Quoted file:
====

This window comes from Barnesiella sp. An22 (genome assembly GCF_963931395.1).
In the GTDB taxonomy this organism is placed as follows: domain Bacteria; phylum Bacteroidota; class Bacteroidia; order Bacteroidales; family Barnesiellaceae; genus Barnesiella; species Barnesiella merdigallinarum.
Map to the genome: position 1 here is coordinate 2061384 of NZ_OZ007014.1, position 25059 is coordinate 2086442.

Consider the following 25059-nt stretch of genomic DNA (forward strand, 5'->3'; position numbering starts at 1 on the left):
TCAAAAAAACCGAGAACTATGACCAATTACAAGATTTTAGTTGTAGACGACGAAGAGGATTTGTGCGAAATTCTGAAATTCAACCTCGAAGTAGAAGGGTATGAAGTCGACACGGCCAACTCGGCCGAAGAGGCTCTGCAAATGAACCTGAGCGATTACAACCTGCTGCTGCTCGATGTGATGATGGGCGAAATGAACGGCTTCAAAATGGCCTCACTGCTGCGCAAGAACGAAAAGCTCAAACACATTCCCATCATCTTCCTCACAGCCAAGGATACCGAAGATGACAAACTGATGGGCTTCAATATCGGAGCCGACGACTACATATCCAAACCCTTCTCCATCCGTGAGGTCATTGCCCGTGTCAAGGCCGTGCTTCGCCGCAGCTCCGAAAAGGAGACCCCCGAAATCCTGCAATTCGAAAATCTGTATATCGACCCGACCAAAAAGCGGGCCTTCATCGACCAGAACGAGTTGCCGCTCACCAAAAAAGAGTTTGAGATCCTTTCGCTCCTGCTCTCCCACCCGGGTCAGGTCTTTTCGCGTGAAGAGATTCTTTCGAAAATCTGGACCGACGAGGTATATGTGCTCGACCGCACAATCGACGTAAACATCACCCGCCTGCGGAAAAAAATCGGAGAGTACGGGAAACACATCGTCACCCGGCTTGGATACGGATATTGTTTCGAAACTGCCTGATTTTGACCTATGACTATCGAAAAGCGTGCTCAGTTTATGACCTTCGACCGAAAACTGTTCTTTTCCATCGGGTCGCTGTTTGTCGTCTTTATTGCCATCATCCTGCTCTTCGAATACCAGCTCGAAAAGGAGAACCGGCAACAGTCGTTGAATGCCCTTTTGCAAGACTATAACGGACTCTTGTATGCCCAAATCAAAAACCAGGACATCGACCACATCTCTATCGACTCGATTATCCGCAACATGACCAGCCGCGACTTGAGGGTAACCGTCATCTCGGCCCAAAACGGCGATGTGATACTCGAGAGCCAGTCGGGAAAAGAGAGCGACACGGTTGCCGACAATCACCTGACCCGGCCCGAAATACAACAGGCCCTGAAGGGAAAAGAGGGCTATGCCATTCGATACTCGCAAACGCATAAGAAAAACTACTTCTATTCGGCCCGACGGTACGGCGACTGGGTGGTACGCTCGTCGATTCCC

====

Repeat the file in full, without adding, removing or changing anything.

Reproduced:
This window comes from Barnesiella sp. An22 (genome assembly GCF_963931395.1).
In the GTDB taxonomy this organism is placed as follows: domain Bacteria; phylum Bacteroidota; class Bacteroidia; order Bacteroidales; family Barnesiellaceae; genus Barnesiella; species Barnesiella merdigallinarum.
Map to the genome: position 1 here is coordinate 2061384 of NZ_OZ007014.1, position 25059 is coordinate 2086442.

Consider the following 25059-nt stretch of genomic DNA (forward strand, 5'->3'; position numbering starts at 1 on the left):
TCAAAAAAACCGAGAACTATGACCAATTACAAGATTTTAGTTGTAGACGACGAAGAGGATTTGTGCGAAATTCTGAAATTCAACCTCGAAGTAGAAGGGTATGAAGTCGACACGGCCAACTCGGCCGAAGAGGCTCTGCAAATGAACCTGAGCGATTACAACCTGCTGCTGCTCGATGTGATGATGGGCGAAATGAACGGCTTCAAAATGGCCTCACTGCTGCGCAAGAACGAAAAGCTCAAACACATTCCCATCATCTTCCTCACAGCCAAGGATACCGAAGATGACAAACTGATGGGCTTCAATATCGGAGCCGACGACTACATATCCAAACCCTTCTCCATCCGTGAGGTCATTGCCCGTGTCAAGGCCGTGCTTCGCCGCAGCTCCGAAAAGGAGACCCCCGAAATCCTGCAATTCGAAAATCTGTATATCGACCCGACCAAAAAGCGGGCCTTCATCGACCAGAACGAGTTGCCGCTCACCAAAAAAGAGTTTGAGATCCTTTCGCTCCTGCTCTCCCACCCGGGTCAGGTCTTTTCGCGTGAAGAGATTCTTTCGAAAATCTGGACCGACGAGGTATATGTGCTCGACCGCACAATCGACGTAAACATCACCCGCCTGCGGAAAAAAATCGGAGAGTACGGGAAACACATCGTCACCCGGCTTGGATACGGATATTGTTTCGAAACTGCCTGATTTTGACCTATGACTATCGAAAAGCGTGCTCAGTTTATGACCTTCGACCGAAAACTGTTCTTTTCCATCGGGTCGCTGTTTGTCGTCTTTATTGCCATCATCCTGCTCTTCGAATACCAGCTCGAAAAGGAGAACCGGCAACAGTCGTTGAATGCCCTTTTGCAAGACTATAACGGACTCTTGTATGCCCAAATCAAAAACCAGGACATCGACCACATCTCTATCGACTCGATTATCCGCAACATGACCAGCCGCGACTTGAGGGTAACCGTCATCTCGGCCCAAAACGGCGATGTGATACTCGAGAGCCAGTCGGGAAAAGAGAGCGACACGGTTGCCGACAATCACCTGACCCGGCCCGAAATACAACAGGCCCTGAAGGGAAAAGAGGGCTATGCCATTCGATACTCGCAAACGCATAAGAAAAACTACTTCTATTCGGCCCGACGGTACGGCGACTGGGTGGTACGCTCGTCGATTCCC